Further forward, up at the wheel, the use of steep windows, a Skipper’s door and narrow screen pillars ensure that visibility is also very good. The forward extension of the pilothouse roof over the foredeck (designed to help lend a little shade to those on the bow cushions) also provides some useful glare-resistance for the helmsman. And if you want to further increase the versatility of this main deck, you can do so by means of a second sunbathing platform with folding settee on the foredeck; and also by means of the ‘Sunfly’ option which, as the name suggests, is basically a mattress mounted on the pilothouse roof.

It’s an indisputably user-friendly space but even a year after its initial launch, there are still a couple of areas that need further thought. For instance, the long expanse of unbroken overhead fibreglass between the helm seat and the screen does make this forward section of the pilothouse feel much darker than even the Skipper needs it to be. There is also a forward section of the port walkway, just by the windscreen, where the easy-grip underfoot surface gives way to a glossy angle of GRP, which could easily surprise the unwary. And while the small opening window section, to port of the pilothouse, is a useful idea for accessing the midships cleat from indoors, it is currently too small and awkward to be effective.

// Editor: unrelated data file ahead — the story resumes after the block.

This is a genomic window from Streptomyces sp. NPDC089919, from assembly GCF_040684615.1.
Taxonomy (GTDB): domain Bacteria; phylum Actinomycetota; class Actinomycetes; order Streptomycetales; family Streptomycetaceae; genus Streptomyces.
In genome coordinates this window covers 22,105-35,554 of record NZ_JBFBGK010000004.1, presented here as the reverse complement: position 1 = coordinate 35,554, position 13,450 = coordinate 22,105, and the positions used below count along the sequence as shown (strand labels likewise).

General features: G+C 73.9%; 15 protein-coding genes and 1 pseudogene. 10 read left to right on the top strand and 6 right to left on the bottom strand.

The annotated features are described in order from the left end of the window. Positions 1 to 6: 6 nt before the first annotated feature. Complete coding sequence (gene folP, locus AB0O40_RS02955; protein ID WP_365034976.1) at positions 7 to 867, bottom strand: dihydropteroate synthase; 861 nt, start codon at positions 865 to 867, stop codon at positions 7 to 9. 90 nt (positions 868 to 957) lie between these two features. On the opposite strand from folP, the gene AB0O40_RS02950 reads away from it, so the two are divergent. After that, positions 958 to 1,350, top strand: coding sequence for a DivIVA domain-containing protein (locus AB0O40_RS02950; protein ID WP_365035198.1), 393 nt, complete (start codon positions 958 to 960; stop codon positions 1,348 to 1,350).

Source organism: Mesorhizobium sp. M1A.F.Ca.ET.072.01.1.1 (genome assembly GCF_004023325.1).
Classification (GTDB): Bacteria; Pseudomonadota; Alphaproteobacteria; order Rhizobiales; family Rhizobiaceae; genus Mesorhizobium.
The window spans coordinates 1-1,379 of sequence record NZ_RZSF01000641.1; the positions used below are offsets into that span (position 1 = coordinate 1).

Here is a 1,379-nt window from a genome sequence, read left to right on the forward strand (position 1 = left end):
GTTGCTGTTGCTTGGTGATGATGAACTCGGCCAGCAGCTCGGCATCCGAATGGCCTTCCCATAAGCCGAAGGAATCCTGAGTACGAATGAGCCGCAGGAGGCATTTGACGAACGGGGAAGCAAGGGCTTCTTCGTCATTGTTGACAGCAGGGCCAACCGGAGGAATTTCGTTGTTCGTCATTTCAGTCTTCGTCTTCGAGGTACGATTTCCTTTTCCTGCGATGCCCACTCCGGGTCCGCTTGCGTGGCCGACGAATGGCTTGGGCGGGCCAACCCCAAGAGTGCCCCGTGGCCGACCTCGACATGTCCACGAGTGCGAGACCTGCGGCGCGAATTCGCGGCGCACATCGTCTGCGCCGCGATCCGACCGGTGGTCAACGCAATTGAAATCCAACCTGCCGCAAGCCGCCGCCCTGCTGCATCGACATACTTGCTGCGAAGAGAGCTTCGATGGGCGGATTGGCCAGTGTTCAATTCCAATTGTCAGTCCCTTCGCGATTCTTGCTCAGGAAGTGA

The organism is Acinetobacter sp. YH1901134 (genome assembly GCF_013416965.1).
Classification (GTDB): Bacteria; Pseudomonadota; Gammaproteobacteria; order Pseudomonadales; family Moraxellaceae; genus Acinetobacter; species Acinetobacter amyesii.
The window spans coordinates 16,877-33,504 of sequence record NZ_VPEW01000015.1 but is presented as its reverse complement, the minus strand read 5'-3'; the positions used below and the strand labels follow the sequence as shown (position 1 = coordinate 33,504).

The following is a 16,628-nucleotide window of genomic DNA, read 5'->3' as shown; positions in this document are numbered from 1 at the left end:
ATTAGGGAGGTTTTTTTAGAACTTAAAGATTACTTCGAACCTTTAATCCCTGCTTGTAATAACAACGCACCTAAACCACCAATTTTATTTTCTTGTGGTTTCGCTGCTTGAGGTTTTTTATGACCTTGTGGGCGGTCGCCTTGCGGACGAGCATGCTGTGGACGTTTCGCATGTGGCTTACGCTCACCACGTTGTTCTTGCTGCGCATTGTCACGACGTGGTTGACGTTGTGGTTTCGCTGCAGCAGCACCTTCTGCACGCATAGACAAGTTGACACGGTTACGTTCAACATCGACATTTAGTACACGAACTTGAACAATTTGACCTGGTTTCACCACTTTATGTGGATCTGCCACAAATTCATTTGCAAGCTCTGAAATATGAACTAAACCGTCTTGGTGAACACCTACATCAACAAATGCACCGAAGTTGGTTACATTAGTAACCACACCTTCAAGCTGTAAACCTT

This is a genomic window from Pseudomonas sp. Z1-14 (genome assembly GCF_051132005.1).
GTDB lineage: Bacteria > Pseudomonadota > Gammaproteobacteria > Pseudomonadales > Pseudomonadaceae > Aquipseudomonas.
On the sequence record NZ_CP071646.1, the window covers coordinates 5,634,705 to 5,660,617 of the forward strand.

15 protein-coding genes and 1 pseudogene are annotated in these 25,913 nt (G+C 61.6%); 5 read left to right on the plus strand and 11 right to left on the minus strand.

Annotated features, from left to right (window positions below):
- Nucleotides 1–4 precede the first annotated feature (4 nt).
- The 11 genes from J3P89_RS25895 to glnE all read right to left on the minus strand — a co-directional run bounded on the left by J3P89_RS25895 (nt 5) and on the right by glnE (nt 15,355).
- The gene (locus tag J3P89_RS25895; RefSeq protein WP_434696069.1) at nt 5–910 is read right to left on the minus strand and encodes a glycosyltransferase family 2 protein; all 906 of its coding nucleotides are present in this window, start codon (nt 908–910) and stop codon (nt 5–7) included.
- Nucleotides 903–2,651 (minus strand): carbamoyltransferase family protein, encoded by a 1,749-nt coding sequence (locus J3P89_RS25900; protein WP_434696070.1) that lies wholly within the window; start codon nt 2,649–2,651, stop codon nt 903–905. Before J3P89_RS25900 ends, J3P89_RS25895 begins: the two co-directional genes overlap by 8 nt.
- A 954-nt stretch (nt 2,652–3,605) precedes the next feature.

Delphia’s Escape 1150 Voyage layout

The layout divides night and day spaces without any overlap at all.

Delphia’s Escape 1150 Voyage dining

All the living equipment is positioned on the main deck.

Delphia’s Escape 1150 Voyage cabin

The 1150 offers two double cabins and a pair of heads compartments.

Relish the night

Delphia’s very clear and deliberate delineation between upper and lower decks; between day and night; and between entertaining your friends and getting your head down means that, with saloon and galley up top, every inch of this boat’s lower space can be dedicated to overnighting. That enables the provision of two impressively large double cabins - a V-berth in the bow, plus a full-beam double amidships, divided by a pair of heads compartments, one on either side, each with its own shower.

It is of course very easy to list these features as though they’re perfectly commonplace, but given that this boat is only 35 feet in length, the designer has done an impressive job of incorporating them into such restrictive dimensions. He’s also done a fine job of ensuring ample light, easy movement and lofty headroom throughout most of this boat. My sole word of caution therefore regards the fit-out, because the colours and styles on the Dusseldorf show boat weren’t exactly relaxing…